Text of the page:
1. Tell us a little bit about you – have you always worked in ski chalets? Or have you worked in other industries?
So my career in a nutshell: I started "really" chefing" at the age of 18 when I got the privilege to work at Gidleigh Park, a 2 Michelin starred country house hotel close to my home town in Devon. There I was taken under the wing (so to speak) of a very inspiring one armed chef named Micheal Caines (you may know of him?) where I learnt the backbone of my career.
From there I started to travel hitting every street market there was through Asia exciting my taste buds along the way! Then I settled for a short while on the Mornington Peninsular (just below Melbourne) working at the Port Phillip Estate (winery). Whilst there I also did 1 to 2 days a week working on the vineyard doing everything from the harvest to the pruning to the bottling so that I could gain a greater understanding of the sheer effort that goes into a single bottle of wine!
From there I went onto a modern fine dinning restaurant on the Gold Coast. While there I had an email from the old restaurant manager from Gidleigh who was working in New Zealand at a Relais & Chataux property named Cape Kidnappers, who were looking for some well trained chefs to become part of the team as they had an up coming function weekend with Heston and Thomas Keller. So I jumped at the chance for the next summer season. Winter came about and I headed south for my FIRST SEASON down in good old Queenstown. There I worked for the ski company having fun in a little pizza shack on the mountain, so in the evenings I got a job with a private family-run catering company called Artisan catering which is where I got my first taste of "private cheffing".
2. One of the questions we are always wanting to ask chefs, especially those who work in the mountains…how on earth do you source fish!? Is finding particular ingredients ever been a serious issue?
Good question. Well, when I first started we used to use a company called Fideco as you know being on a ski season you get to meet a lot of great and interesting people! And one of those people is a ski instructor named Adam Steadman whose grandfather started a small company called Chamberlains that focuses on sustainable fishing only using small boats and not huge industrial trawlers. It is sent overnight by cargo to Geneva docks and driven straight up and I have never seen a better fish product up here In the mountains…(even the sushi restaurants are amazed by their product!!)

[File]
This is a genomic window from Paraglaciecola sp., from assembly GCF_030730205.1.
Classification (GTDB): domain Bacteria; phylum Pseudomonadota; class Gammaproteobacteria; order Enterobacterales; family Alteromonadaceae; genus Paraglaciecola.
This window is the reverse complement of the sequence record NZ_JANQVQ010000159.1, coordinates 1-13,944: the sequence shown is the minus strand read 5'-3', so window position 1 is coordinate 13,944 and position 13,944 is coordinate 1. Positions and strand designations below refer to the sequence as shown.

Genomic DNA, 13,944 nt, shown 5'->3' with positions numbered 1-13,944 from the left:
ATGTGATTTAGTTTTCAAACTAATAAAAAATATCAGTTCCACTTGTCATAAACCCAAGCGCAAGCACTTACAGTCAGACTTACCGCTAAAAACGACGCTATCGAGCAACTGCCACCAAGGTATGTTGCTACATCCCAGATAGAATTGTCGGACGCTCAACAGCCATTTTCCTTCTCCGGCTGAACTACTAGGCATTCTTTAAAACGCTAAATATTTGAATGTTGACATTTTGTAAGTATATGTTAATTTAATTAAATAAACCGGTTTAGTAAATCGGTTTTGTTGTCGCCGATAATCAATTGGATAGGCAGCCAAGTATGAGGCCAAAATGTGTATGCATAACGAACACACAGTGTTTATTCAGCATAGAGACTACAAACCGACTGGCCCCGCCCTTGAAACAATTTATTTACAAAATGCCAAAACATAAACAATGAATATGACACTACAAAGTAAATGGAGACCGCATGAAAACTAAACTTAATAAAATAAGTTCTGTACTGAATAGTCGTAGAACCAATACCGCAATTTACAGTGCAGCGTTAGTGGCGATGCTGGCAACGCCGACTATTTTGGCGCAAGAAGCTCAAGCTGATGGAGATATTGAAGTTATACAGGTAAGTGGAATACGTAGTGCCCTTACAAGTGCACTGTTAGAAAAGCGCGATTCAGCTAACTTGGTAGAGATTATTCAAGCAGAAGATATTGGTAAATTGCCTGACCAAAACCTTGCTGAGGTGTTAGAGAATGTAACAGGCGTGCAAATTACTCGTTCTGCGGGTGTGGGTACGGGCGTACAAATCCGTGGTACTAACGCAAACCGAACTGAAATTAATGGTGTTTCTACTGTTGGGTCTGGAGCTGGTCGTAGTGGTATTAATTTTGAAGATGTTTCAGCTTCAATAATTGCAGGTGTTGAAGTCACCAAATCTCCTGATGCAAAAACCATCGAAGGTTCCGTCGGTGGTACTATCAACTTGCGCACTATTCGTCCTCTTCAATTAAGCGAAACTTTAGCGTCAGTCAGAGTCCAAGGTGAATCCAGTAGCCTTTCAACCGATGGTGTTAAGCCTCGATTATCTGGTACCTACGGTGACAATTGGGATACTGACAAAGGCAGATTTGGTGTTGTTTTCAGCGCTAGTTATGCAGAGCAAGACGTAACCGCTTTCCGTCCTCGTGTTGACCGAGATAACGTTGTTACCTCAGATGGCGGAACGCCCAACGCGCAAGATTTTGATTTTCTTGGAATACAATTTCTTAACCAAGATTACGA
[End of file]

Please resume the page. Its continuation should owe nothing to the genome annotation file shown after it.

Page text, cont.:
So with finding particular products that guests specifically request such as wagyu beef, yes it can be a little bit of a headache, especially as when using such premium products the supplier can demand a minimum order. Or we have had instances where we have to use all Kosher foods, so finding the source can be a bit of an adventure. But 9 times out of 10 we always find what we are looking for! But if its day to day products that for some reason aren't in the village due to say the access being cut off by avalanche then that's what adapting to what you have comes into play! Flare and innovation are a must have.
3) What is your signature dish?
Oooh my signature dish? I can’t say I have a specific one as when working in chalets you want to wow the guest with each and every meal from breakfast to dinner, always keeping them excited for what tomorrow’s meal time will bring! Dinner is a big part of the social day; all coming together over a meal to swap stories of the day and share laughs and of course to be excited as to what's going to be placed in front of you to tickle your taste buds! But to give you my fail-safe, 'go-to' dish which I serve guests on their first evening if we've not had our pre-arrival consultation would be: for starter, a salad of lentil's with pomegranate, avocado, green beans, toasted pecan nuts and a pomegranate dressing. Followed by Roast rack of lamb with a Mediterranean couscous salad, nisque garnish and a light tapenade jus. and to top it all off, a hot chocolate fondant (made with the finest Swiss chocolate of course!) (The Oxford Ski Company – Stop it...why are we doing this to ourselves!?)
And my favourite kind of food to prepare is playing with different kinds of pastas (made from scratch) and mousses to fill my ravioli and tortellini with. I love it when my guests ask me to do a challenge evening whereby I have to prepare a meal of some description that I have no previous knowledge and unfamiliar with the ingredients. A mini Masterchef comes to Zermatt!
4. If you HAD to choose another profession, what would it be and why?
If I had to choose another profession? Well, I'm not too sure? Something where you would have to use flare and imagination...writing perhaps? Or something that would allow me to travel, continuing to see different cultures, opening my eyes to see the world for what it is and not perceived to be. But if I ever did change profession cooking will definitely have a special connection with me as it has allowed to do and see so much and meet so many different people from all walks of life; from cooking with hill tribes in Thailand to discussing menu ideas with members of the royal family! It truly is amazing how such a simple thing can captivate even the most novice of cooks because at the end of the day all it really is is a little bit of cooking!